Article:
“Everything had changed: our clients couldn’t come to Brazil and Ancine wasn’t issuing filming permits, so we decided to set to work to find out for ourselves what was happening on the ground across Brazil in relation to Covid-19 and share that with our clients,” explains Nick. “So we hired a researcher and started finding answers to questions like which airports are closed, can we go outside and film and how can we shoot safely during the pandemic. Keeping close tabs on Covid-19 in Brazil and its impact on the audiovisual sector really was a full-time job. Brazil is the size of Europe and each region was in a different situation, with different public health policies and safety protocols. We made a lot of changes. Instead of being just a production company, we became an information provider with a team constantly making phone calls to hospitals, to government bodies and industry groups, trying to keep tabs on the situation. We even started filming video interviews with industry players to understand the realities of filming in a Covid-19 world, and sharing that information with our clients.”
Aware that many clients were wading through long and complex documents, Nouri Films turned to - what else? - filmmaking to communicate clearly. They ended up collaborating with a Buenos Aires animation studio Franky to make a snappy film that would help crews remember protocols as well as reassuring potential clients. Production service companies upping their comms game and even turning to creating their own video content to help their community navigate the changes is a trend that's likely to leave its mark on future marketing strategies.
We are ready to shoot! Nouri Films Protocol from Nouri Films on Vimeo.
Ready for 2021
Everyone we speak to has had a tough year and has had to make difficult decisions – and no one is taking it for granted that the new vaccines will be a magic wand. There are still a lot of unknowns and no doubt more unexpected surprises and shocks lying in wait. Moreover, there’s no turning back the clock and these businesses have changed for good.
That being said, there is a sense of optimism too as companies have been pushed to radically transform. They’re leaner and more future-facing than ever and hungry to unleash their true potential on a post-pandemic world.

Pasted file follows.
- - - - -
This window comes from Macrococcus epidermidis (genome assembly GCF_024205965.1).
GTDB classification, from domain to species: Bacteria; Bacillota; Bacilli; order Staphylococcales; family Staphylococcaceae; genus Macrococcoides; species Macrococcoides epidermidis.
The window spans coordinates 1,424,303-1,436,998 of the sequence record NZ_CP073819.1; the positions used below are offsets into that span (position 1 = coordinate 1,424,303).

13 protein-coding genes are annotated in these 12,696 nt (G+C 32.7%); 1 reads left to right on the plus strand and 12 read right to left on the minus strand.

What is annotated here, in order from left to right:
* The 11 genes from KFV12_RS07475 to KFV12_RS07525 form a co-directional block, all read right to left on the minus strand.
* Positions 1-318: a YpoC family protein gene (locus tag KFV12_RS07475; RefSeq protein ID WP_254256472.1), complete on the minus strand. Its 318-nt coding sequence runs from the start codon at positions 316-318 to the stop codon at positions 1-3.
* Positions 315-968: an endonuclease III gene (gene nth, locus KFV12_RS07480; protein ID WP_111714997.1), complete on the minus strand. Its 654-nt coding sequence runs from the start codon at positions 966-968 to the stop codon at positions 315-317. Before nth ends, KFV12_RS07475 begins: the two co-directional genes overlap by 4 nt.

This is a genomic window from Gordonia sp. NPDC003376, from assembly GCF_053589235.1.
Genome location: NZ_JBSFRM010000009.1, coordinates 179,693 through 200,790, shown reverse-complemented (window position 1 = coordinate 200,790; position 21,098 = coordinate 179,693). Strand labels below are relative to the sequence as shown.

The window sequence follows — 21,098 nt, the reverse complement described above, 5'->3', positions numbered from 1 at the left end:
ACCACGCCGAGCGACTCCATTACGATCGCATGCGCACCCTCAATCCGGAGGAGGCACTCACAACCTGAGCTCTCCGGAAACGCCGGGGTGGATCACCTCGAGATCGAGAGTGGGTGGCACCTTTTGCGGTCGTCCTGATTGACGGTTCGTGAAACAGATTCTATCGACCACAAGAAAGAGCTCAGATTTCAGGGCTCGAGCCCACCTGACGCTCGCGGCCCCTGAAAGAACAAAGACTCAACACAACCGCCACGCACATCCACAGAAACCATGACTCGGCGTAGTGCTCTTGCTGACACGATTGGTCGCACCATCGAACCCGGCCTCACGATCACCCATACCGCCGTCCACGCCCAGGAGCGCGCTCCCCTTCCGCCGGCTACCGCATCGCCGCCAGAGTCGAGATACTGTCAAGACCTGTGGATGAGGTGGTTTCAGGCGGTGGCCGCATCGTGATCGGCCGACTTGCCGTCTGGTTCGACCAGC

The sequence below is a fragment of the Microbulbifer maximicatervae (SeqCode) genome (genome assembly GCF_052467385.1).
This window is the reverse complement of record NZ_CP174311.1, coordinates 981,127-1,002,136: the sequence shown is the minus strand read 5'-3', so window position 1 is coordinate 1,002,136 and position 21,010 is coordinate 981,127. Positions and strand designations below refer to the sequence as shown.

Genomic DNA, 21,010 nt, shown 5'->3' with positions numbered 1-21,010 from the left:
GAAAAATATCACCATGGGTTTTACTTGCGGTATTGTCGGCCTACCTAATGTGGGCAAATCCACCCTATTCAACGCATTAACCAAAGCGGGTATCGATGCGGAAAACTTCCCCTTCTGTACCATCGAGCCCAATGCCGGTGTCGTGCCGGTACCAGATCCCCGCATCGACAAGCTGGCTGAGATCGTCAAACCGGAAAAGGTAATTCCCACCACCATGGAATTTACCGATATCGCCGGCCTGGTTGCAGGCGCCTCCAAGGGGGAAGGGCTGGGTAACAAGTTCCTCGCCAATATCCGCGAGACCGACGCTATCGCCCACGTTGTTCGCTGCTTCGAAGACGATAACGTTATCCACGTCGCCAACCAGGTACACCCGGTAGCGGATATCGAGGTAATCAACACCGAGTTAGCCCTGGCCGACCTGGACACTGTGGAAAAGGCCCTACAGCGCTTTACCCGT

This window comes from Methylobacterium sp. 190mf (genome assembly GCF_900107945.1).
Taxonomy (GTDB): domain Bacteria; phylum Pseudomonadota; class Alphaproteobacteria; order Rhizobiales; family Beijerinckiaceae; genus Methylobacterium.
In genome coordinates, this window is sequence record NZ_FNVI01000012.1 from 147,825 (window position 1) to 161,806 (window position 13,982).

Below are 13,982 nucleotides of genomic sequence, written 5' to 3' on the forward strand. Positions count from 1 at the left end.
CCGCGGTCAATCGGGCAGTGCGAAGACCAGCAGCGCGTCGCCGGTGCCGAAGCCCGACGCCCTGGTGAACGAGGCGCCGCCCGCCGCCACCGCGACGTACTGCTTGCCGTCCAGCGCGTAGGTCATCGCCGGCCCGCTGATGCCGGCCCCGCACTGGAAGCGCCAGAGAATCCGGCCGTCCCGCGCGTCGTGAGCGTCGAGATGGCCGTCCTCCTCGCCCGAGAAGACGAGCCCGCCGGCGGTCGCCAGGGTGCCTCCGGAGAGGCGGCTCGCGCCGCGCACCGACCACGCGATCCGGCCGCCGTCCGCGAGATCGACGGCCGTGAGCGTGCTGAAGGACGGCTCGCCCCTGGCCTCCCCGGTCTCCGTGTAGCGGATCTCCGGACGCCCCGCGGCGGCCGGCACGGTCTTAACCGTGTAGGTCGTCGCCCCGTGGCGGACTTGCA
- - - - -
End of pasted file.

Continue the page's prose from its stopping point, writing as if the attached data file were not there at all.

“I think that the pandemic has forced us to streamline our operation, and to diversify our activity, which eventually will make us come out stronger. It made us focus more on strategy than on day to day, and that’s always a good thing,” says Gabriel at The Talkies.
“We’re absolutely much stronger,” agrees Liam at Robot. “First of all, I am really proud of my team who pulled together and worked tirelessly to make sure that we get through everything. While there was anxiety everyone understood the task at hand and looked positively into the future. We worked with brands who trusted our capabilities even though they were going through an incredibly tough time and everyone we worked with seemed to embrace positivity and transparency. We are working to promote local talent to a global audience, the pandemic gave us a reason for people to take notice. I feel like our clients in Europe, UK and the US really want to come back now. It’s not the same old Cape Town, but a safe haven that has weathered this Covid storm pretty well!”
Looking forward, Pippa thinks that as a community the service production companies around the world have proven their ability to adapt and embrace news ways of working – and so she hopes that they will also now have the confidence to tackle other long standing issues.
“The ability of an entire global ad industry to be able to shift to a remote production mindset and set up in a matter of weeks is proof that we can act quickly and effectively as one,” she says. “The next change has to be to green production - we have no excuse but to be able to respond as quickly and effectively and we must all play our part in delivering sustainable production. There are no excuses.”
Ultimately, it's unlikely that every project will be a remotely-shot one and as the world emerges, it's likely that what will emerge is a production service industry with a broader range of options to offer. But the lessons learned seem to have fundamentally changed the shape of the industry and have proven its capacity to adapt. "I think we all have learned what’s possible to do remotely, how we can safe costs and everyones time by zoom meetings instead of traveling all over the globe and increasing the carbon footprint. But all depends on the project and it’s always been a people business. The opportunity of improvisation and creative inspiration on set inspired by actors, the spirit between agencies creatives and director is part of the creative process, which is not really happening on a remote shoot," says Michael Nouri.
"Any crisis brings opportunities . Also it makes us reflect, adopt and change to do things differently in future. It’s part of human nature to improve by learning, to be stronger and smarter than before. Life itself is a long lasting learning process."